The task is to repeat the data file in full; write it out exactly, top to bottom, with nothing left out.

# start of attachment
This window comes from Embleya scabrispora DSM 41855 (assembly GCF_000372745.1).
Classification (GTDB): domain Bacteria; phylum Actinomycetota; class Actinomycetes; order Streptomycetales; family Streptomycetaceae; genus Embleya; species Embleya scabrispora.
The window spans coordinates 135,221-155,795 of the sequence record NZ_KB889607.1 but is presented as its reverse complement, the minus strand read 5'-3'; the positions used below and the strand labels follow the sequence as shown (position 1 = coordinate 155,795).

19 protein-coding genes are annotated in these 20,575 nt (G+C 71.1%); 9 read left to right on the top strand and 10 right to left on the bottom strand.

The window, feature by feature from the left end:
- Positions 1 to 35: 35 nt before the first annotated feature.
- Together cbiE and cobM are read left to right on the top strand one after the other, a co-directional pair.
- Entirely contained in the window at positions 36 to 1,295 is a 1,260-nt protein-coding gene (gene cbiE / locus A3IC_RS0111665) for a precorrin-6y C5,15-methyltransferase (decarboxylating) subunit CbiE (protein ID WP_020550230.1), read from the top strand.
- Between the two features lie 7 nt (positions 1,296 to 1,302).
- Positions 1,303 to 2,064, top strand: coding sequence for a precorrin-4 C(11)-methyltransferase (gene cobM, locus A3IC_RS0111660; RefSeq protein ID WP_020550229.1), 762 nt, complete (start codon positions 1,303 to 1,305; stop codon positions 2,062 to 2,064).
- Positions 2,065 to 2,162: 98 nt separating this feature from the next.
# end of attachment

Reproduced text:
This window comes from Embleya scabrispora DSM 41855 (assembly GCF_000372745.1).
Classification (GTDB): domain Bacteria; phylum Actinomycetota; class Actinomycetes; order Streptomycetales; family Streptomycetaceae; genus Embleya; species Embleya scabrispora.
The window spans coordinates 135,221-155,795 of the sequence record NZ_KB889607.1 but is presented as its reverse complement, the minus strand read 5'-3'; the positions used below and the strand labels follow the sequence as shown (position 1 = coordinate 155,795).

19 protein-coding genes are annotated in these 20,575 nt (G+C 71.1%); 9 read left to right on the top strand and 10 right to left on the bottom strand.

The window, feature by feature from the left end:
- Positions 1 to 35: 35 nt before the first annotated feature.
- Together cbiE and cobM are read left to right on the top strand one after the other, a co-directional pair.
- Entirely contained in the window at positions 36 to 1,295 is a 1,260-nt protein-coding gene (gene cbiE / locus A3IC_RS0111665) for a precorrin-6y C5,15-methyltransferase (decarboxylating) subunit CbiE (protein ID WP_020550230.1), read from the top strand.
- Between the two features lie 7 nt (positions 1,296 to 1,302).
- Positions 1,303 to 2,064, top strand: coding sequence for a precorrin-4 C(11)-methyltransferase (gene cobM, locus A3IC_RS0111660; RefSeq protein ID WP_020550229.1), 762 nt, complete (start codon positions 1,303 to 1,305; stop codon positions 2,062 to 2,064).
- Positions 2,065 to 2,162: 98 nt separating this feature from the next.